The 11 September attack on a US diplomatic outpost in the eastern Libyan city of Benghazi, which killed US Ambassador J. Christopher Stevens and three other Americans, has undermined optimistic views of the country's progress since Muammar Gadhafi was ousted in 2011 and raised questions about the Libyan authorities' control over the country just as its first elected government was being formed.

The 11 September attack on a US diplomatic outpost in the eastern Libyan city of Benghazi, which killed US Ambassador J. Christopher Stevens and three other Americans, has undermined optimistic views of the country's progress since Muammar Gadhafi was ousted in 2011. The assault raised questions about the Libyan authorities' control over the country just as its first elected government was being formed. The new government's efforts to re-establish security and achieve national reconciliation over the coming months will be crucial.

Initial reports linked the incident to mob attacks on US embassies in the region, sparked by a California-made video denigrating the Prophet Mohammed. But diplomatic targets in Benghazi had been subject to similar attempts over the previous five months, suggesting the growing strength of radical Islamist elements as well as Gadhafi-regime loyalists. Eyewitness accounts suggested the attack was led by eight heavily armed individuals, of whom the apparent leader spoke with a 'Benghazi accent'. Apparently pre-planned, it exposed gaping holes not only in the Libyan security apparatus but also, many argue, in that of the American diplomatic corps.

The death of Stevens, the first US ambassador to be killed in the line of duty since 1979, precipitated a highly charged debate in Washington over Libya's transition, and the US role in it. Stevens himself had been a key advocate of the NATO-led air and sea campaign in 2011 in support of the Libyan rebels. While President Barack Obama and prominent Republicans such as Senator John McCain have called for continued strong material and technical support for Libya, Mitt Romney, the Republican presidential candidate, has criticised Obama's handling of the situation, without outlining specifically what his own approach would be, beyond rooting out the culprits.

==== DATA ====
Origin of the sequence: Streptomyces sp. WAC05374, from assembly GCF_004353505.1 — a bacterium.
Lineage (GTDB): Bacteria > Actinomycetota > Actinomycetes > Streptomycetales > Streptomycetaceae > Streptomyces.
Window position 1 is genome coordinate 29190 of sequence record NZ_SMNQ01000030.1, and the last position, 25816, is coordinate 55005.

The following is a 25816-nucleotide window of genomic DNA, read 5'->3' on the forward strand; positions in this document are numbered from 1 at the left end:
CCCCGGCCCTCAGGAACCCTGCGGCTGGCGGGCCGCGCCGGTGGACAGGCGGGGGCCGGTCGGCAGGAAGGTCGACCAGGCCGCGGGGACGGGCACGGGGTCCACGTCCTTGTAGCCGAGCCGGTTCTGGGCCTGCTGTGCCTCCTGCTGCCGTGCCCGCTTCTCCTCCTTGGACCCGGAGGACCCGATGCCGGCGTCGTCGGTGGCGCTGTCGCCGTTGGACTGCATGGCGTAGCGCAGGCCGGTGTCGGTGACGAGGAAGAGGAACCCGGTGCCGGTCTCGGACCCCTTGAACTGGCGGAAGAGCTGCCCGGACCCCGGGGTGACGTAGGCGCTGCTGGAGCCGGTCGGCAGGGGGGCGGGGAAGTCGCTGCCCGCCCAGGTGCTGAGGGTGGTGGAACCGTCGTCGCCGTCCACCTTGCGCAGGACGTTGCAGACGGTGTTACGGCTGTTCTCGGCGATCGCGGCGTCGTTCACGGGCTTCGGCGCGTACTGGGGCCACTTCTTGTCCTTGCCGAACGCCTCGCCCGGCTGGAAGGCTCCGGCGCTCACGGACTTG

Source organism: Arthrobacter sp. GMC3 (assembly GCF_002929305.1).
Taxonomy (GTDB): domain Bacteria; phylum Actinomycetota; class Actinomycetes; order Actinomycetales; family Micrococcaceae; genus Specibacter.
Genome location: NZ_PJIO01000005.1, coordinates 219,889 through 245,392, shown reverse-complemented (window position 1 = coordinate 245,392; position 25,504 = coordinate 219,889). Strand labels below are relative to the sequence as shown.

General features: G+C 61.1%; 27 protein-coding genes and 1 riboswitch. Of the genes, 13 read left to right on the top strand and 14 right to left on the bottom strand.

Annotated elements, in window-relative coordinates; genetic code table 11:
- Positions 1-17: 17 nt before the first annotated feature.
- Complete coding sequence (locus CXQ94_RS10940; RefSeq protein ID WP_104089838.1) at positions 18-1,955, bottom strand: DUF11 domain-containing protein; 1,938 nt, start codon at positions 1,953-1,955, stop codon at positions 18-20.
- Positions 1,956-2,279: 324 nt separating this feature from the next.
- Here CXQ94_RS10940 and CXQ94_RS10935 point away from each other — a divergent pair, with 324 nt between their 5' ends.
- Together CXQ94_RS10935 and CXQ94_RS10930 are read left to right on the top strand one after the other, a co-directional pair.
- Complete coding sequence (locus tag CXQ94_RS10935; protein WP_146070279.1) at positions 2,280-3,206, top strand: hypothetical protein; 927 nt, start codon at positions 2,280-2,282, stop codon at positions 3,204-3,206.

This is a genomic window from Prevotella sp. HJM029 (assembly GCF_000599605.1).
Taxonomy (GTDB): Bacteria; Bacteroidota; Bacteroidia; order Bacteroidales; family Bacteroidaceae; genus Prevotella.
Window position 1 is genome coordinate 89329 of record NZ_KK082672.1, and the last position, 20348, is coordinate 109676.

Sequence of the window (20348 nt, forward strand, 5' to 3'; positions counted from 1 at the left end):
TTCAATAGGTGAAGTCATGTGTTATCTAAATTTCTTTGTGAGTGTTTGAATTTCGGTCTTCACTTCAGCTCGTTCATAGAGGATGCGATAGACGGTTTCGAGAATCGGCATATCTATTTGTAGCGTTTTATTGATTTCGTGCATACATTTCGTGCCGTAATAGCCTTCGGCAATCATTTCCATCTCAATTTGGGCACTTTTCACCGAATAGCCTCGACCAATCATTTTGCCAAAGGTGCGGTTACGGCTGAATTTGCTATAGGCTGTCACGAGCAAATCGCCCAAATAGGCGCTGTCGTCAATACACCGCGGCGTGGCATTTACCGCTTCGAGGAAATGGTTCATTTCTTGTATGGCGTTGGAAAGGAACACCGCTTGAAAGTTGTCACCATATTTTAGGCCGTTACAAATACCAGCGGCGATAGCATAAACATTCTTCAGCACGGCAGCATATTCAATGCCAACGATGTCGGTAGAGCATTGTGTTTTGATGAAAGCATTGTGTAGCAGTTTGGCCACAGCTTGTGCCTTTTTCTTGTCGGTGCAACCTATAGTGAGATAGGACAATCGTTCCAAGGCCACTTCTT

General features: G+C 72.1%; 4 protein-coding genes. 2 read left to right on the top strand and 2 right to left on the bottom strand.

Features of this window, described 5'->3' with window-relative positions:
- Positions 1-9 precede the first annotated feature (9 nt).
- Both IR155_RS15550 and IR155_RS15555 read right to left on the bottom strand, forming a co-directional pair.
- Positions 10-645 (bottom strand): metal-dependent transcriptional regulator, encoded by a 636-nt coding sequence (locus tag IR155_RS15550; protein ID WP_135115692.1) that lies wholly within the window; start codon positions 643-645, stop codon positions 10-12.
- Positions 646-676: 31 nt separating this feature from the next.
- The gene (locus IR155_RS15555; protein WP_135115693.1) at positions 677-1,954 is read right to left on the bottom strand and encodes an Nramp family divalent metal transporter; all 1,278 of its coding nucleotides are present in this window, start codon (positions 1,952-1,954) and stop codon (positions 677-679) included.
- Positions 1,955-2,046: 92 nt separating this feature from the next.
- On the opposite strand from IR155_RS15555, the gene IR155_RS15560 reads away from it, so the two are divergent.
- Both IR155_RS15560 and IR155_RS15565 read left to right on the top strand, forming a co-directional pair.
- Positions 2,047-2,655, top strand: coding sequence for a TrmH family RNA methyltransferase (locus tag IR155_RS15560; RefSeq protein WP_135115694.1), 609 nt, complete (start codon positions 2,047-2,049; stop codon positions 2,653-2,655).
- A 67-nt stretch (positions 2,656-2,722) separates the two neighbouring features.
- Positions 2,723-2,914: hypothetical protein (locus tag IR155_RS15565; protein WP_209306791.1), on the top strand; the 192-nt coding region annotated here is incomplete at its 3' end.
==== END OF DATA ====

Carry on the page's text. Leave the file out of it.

The popular Libyan reaction to the Benghazi attacks was illuminating: on 21 September, tens of thousands turned out in Benghazi, where the 2011 rebellion began, and Tripoli, the capital, to denounce the attacks and express sympathy with the American people. Armed citizens appeared to have forced two extremist militias out of camps in the outskirts of Benghazi – though militia members were apparently forewarned and many went underground. The demonstrations followed similar civic action after Salafist attacks on centuries-old Sufi shrines in Tripoli and elsewhere in August.

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